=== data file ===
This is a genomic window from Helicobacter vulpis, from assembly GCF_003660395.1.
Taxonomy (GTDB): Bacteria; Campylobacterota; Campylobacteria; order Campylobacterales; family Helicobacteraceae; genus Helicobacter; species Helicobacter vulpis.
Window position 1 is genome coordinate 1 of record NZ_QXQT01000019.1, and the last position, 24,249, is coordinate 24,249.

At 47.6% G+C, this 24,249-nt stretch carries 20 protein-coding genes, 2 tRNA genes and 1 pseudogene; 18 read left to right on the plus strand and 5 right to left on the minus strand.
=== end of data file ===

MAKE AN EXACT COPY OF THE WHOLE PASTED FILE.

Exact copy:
This is a genomic window from Helicobacter vulpis, from assembly GCF_003660395.1.
Taxonomy (GTDB): Bacteria; Campylobacterota; Campylobacteria; order Campylobacterales; family Helicobacteraceae; genus Helicobacter; species Helicobacter vulpis.
Window position 1 is genome coordinate 1 of record NZ_QXQT01000019.1, and the last position, 24,249, is coordinate 24,249.

At 47.6% G+C, this 24,249-nt stretch carries 20 protein-coding genes, 2 tRNA genes and 1 pseudogene; 18 read left to right on the plus strand and 5 right to left on the minus strand.